Video Article Open Access
Removal of Bacteria and Chemicals from Water: Filtration by Granulated Micelle-clay Complexes and Modeling, Biocidal Effects of Free Cations and Regeneration by Microwaves
Shlomo Nir1*, Ana Benitez1, Uri Shuali1, Assaf Sukenik2
1Hebrew University of Jerusalem, The R.H. Smith Faculty of Agriculture, Food and Environment, Rehovot, Department of Soil and Water Sciences, Rehovot, 76100, Israel
2Israel Oceanographic & Limnological Research, Kinneret Limnological Laboratory, Migdal, 14950, Israel
Vid. Proc. Adv. Mater., Volume 1, Article ID 2020-0831 (2020)
Publication Date (Web): 03 Nov 2020
Copyright © IAAM
Filtration by granulated micelle-clay complexes removes efficiently pathogenic microorganisms (bacteria, viruses, cryptosporidium) and residues of pesticides, and pharmaceuticals in treatment of drinking water and greywater [1-4]. Bacteria removed from water by filtration include (a) Escherichia coli; (b) Total bacteria count (TBC); and (c) Cyanobacteria  (Microyistis and Aphanizomenon). The (ordinarily) positively charged complexes have a relatively large surface area, and large hydrophobic fractions. Recently it has been shown that optimal removal of particular pollutants from water can be achieved by changing the ratios between the organic cation octadecyl-trimethyl ammonium (ODTMA) and the clay bentonite, which form the micelle-clay complex. A model which considers convection, adsorption, and desorption simulated the filtration results and yielded predictions [1-4]. Regeneration of the used filter material was demonstrated to enhance its capacity 2-fold  at least by: (i) passing a dilute solution of NaOCl, or HCl, or by (ii) heating in a furnace at 1050 C. Recently we have established a regeneration procedure based on microwave (MW) heating, which reduced 20- and 5-fold the energy and time required, in comparison with ordinary oven . The current approach for removal of microorganisms from water intends to utilize both filtration and biocidal/biostatic activity of free cations [2-4]. Consequently, a granulated micelle-clay complex enriched by adding 15% more ODTMA than in the ordinary complex during preparation yielded a significant increase in removal of bacteria from water, due to a small increase in released ODTMA. Concentrations of released ODTMA in water were determined by using LC-MS/MS; labeled ODTMA-D3 was used as an internal standard . Placing a layer of activated carbon after the micelle-clay filter reduced the released cations to about 1 µg/L. Another type of change in the complex composition was the production of a neutral complex, which yielded increased capacity in removal of the hydrophobic herbicide metolachlor from water by filtration, while saving 1/3 of the amount of needed ODTMA, which is the expensive part in the complex. A collaboration of technologies is illustrated by 2 examples 1. [3-4]. A 10-fold reduction in cyanobacteria cell numbers in water was achieved by a first step of coagulation followed by sedimentation by means of a polymer. Consequently, the calculated capacity  to purify water to drinking standards by a 1 m long filter (flow velocity 6 m/h), which includes 106 Microcystis cells per mL was increased to 22 m3/ kg of complex. 2. Purification of greywater by (i) a moving bed reactor which reduced the concentration of organic material followed by (ii) a filter including a granulated micelle-clay composite. This combination enabled an order of magnitude increase in filter capacity and reduction in frequency of replacements .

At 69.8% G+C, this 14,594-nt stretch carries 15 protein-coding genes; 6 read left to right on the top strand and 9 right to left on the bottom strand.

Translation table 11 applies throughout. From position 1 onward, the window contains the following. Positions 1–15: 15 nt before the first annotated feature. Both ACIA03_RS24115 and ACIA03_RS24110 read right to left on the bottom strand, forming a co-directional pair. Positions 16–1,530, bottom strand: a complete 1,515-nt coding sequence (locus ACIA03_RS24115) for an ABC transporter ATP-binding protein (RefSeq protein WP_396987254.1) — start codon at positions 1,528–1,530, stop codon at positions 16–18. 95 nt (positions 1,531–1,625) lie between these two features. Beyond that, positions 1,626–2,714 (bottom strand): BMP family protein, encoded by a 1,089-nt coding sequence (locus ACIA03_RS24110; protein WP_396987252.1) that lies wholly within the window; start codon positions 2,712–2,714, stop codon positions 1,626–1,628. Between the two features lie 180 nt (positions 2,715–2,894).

Bacterial removal, removal of cyanobacteria toxins, granulated micelle-clay, filtration modeling, regeneration by microwave.
This research was partially supported by the Ministry of Science & Technology, Israel & The Ministry of Science and Technology of the People’s Republic of China (grant No. 3-15707).
Shlomo Nir is Professor Emeritus at The Hebrew University of Jerusalem (HUJI) and chief scientist of En Gibton, a Company for water purification. 1969 Ph.D-Theoretical Physics. Thesis on Atomic Spectroscopy; calculations of energy levels. 1970 Fellow, Inst. Life Sciences, HUJI. 1970-1980. RPMI, Buffalo NY. Cancer Research Scientist I-IV, and Assoc. Prof. Biophysics; University of NY, Buffalo. 1980 Assoc. Prof. HUJI; Dept Soil and water Sciences.1985 Professor. 2003 Emeritus. Recent research mainly on Water Purification; teaches a graduate course. Developed models for: 1. Simultaneous adsorption of several cations to surfaces, by accounting for electrostatic equations and specific binding in a closed system. The model has been applied to artificial and biological membranes and to clay-minerals, for which it was extended to adsorption of organic cations. 2. Particle aggregation, extent and kinetics. 3. Membrane fusion and endocytosis 4. Pore formation by peptides. 5. Kinetics of filtration for a solution with several pollutants. The model has yielded simulations and predictions for removal of chemicals and bacteria for laboratory and pilot scales. 6. Filtration and degradation. The model, which predicts steady sate phenomena was recently applied in (i) removal from fish ponds of off flavor compounds and (ii) removal of bacteria. Designed complexes between organic cations and a clay-mineral or clay, which have been efficient in removal of chemicals and microorganisms, such as bacteria, viruses and a parasyte, Cryptosporidium. Guided 12 Ph.D and 15 M.Sc. students.1989- 2005 Chairman of Israeli Clay Society. 2009. Became honorary member of Spanish Clay Society. Published 257 articles in peer reviewed scientific Journals and books, 4 books, 6 patents; h-index 84.